Unit Three. The Continuity of Life
13.2. The Human Genome
On June 26, 2000, geneticists announced that the entire human genome had been sequenced. This effort presented no small challenge, as the human genome is huge—more than 3 billion base pairs, which is the largest genome sequenced to date. To get an idea of the magnitude of the task, consider that if all 3.2 billion base pairs were written down on the pages of this book, the book would be 500,000 pages long, and it would take you about 60 years, working eight hours a day, every day, at five bases a second, to read it all.
Reading the human genome for the first time, geneticists encountered four big surprises.
1. The Number of Genes Is Quite Low
The human genome sequence contains only 20,000 to 25,000 protein-encoding genes, only 1% of the genome. As you can see in figure 13.2, this is scarcely more genes than in a nematode worm (21,000 genes), not quite double the number in a fruit fly (13,000 genes). Researchers had confidently anticipated at least four times as many genes because over 100,000 unique messenger RNA (mRNA) molecules can be found in human cells—surely, they argued, it would take as many genes to make them.
Figure 13.2. Comparing genome size.
All mammals have the same size genome, 20,000 to 25,000 protein-encoding nuclear genes. The unexpectedly larger sizes of the plant and pufferfish genomes are thought to reflect whole-genome duplications rather than increased complexity.
How can human cells contain more mRNAs than genes? Recall from chapter 12 that in a typical human gene, the sequence of DNA nucleotides that specifies a protein is broken into many bits called exons, scattered among much longer segments of nontranslated DNA called introns. Imagine this paragraph was a human gene; all the occurrences of the letter “e” could be considered exons, while the rest would be noncoding introns, which make up 24% of the human genome.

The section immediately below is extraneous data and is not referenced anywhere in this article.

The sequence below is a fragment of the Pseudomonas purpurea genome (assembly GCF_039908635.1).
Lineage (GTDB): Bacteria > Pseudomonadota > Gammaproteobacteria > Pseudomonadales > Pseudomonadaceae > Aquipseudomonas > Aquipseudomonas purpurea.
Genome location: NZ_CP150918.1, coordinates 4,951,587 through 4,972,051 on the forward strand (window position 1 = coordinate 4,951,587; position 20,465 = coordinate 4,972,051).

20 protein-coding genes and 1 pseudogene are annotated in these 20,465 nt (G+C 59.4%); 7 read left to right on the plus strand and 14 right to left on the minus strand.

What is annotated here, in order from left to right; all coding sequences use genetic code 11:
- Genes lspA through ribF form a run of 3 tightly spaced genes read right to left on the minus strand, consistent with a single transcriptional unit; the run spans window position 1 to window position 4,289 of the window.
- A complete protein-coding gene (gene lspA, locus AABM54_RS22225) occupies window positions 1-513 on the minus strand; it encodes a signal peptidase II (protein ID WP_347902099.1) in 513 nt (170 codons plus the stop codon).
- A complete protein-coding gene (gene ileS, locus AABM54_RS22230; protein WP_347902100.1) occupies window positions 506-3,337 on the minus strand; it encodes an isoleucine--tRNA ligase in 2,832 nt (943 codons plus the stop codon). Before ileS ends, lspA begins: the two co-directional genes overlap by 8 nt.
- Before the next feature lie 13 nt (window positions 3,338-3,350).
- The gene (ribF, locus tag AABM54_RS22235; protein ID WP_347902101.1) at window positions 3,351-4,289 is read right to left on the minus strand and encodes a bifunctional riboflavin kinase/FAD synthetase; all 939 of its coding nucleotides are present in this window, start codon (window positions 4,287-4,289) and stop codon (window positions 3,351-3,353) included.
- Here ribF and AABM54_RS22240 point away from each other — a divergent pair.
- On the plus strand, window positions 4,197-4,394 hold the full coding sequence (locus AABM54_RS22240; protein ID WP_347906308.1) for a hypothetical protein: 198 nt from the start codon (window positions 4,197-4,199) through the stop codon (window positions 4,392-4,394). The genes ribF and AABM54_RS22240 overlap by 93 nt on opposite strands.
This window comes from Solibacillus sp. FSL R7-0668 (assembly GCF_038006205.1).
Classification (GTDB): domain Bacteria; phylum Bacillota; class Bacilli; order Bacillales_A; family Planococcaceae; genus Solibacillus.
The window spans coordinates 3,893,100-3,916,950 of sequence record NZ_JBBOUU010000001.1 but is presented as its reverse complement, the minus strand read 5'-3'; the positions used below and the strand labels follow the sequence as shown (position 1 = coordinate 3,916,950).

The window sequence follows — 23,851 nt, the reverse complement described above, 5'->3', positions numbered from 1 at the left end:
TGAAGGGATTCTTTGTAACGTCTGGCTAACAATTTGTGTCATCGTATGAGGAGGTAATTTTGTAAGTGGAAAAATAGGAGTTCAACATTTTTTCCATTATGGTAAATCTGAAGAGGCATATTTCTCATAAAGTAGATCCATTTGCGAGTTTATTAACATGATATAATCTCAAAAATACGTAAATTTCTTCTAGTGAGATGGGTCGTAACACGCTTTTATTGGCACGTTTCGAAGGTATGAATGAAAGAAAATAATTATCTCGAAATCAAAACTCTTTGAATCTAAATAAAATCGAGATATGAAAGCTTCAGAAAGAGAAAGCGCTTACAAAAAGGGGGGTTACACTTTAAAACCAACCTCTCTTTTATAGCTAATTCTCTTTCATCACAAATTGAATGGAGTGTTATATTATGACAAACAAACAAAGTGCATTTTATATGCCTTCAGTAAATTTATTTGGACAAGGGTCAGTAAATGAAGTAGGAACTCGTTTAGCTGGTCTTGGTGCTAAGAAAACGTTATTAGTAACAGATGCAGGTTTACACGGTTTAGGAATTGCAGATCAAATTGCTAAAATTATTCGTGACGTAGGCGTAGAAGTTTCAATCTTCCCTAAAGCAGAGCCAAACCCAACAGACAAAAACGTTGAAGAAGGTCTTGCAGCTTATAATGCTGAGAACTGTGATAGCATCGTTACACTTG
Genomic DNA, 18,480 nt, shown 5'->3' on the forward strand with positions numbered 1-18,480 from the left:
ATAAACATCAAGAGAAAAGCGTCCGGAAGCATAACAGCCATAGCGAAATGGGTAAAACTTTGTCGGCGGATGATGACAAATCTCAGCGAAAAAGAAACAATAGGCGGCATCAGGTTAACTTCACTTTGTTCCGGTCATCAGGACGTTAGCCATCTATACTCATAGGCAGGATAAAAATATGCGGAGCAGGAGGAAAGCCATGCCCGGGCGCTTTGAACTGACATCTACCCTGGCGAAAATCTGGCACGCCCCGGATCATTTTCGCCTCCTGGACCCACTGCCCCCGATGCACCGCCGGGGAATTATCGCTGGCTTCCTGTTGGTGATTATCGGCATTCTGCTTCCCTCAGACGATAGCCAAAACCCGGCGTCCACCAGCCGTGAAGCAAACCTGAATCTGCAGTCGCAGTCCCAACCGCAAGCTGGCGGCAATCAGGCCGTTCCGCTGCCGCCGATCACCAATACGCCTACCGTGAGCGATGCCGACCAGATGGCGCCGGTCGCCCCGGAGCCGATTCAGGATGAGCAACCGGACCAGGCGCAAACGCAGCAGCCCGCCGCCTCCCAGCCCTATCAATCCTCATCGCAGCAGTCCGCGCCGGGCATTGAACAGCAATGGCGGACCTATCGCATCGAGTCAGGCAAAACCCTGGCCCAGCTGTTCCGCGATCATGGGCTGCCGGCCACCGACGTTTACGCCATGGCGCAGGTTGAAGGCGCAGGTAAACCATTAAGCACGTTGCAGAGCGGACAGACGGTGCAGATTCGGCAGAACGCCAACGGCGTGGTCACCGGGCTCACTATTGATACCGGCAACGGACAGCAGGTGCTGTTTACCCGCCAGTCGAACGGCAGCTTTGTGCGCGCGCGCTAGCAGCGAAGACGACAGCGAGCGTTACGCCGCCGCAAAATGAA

When a cell uses a human gene to make a protein, it first manufactures mRNA copies of the gene, then splices the exons together, getting rid of the intron sequences in the process. Now here’s the turn of events researchers had not anticipated: The exon portions of human gene transcripts are often spliced together in different ways, called alternative splicing. As we discussed in chapter 12, each exon is actually a module; one exon may code for one part of a protein, another for a different part of a protein. When the exon transcripts are mixed in different ways, very different protein shapes can be built.
With alternative mRNA splicing, it is easy to see how 25,000 genes can encode four times as many proteins. The added complexity of human proteins occurs because the gene parts are put together in new ways. Great music is made from simple tunes in much the same way.
2. Some Chromosomes Have Few Genes
In addition to the fragmenting of genes by the scattering of exons throughout the genome, there is another interesting “organizational” aspect of the genome. Genes are not distributed evenly over the genome. The small chromosome number 19 is packed densely with genes, transcription factors, and other functional elements. The much larger chromosome numbers 4 and 8, by contrast, have few genes, scattered like isolated hamlets in a desert. On most chromosomes, vast stretches of seemingly barren DNA fill the chromosomes between clusters rich in genes.
3. Genes Exist in Many Copy Numbers
Four different classes of protein-encoding genes are found in the human genome, differing largely in gene copy number.
Single-copy genes. Many eukaryotic genes exist as single copies at a particular location on a chromosome. Mutations in these genes produce recessive Mendelian inheritance of those traits. Silent copies inactivated by mutation, called pseudogenes, are as common as protein-encoding genes.
Segmental duplications. Human chromosomes contain many segmental duplications, whole blocks of genes that have been copied over from one chromosome to another. Blocks of similar genes in the same order are found throughout the genome. Chromosome 19 seems to have been the biggest borrower, with blocks of genes shared with 16 other chromosomes.
Multigene families. Many genes exist as parts of multigene families, groups of related but distinctly different genes that often occur together in a cluster. Multigene families contain from three to several dozen genes. Although they differ from each other, the genes of a multigene family are clearly related in their sequences, making it likely that they arose from a single ancestral sequence.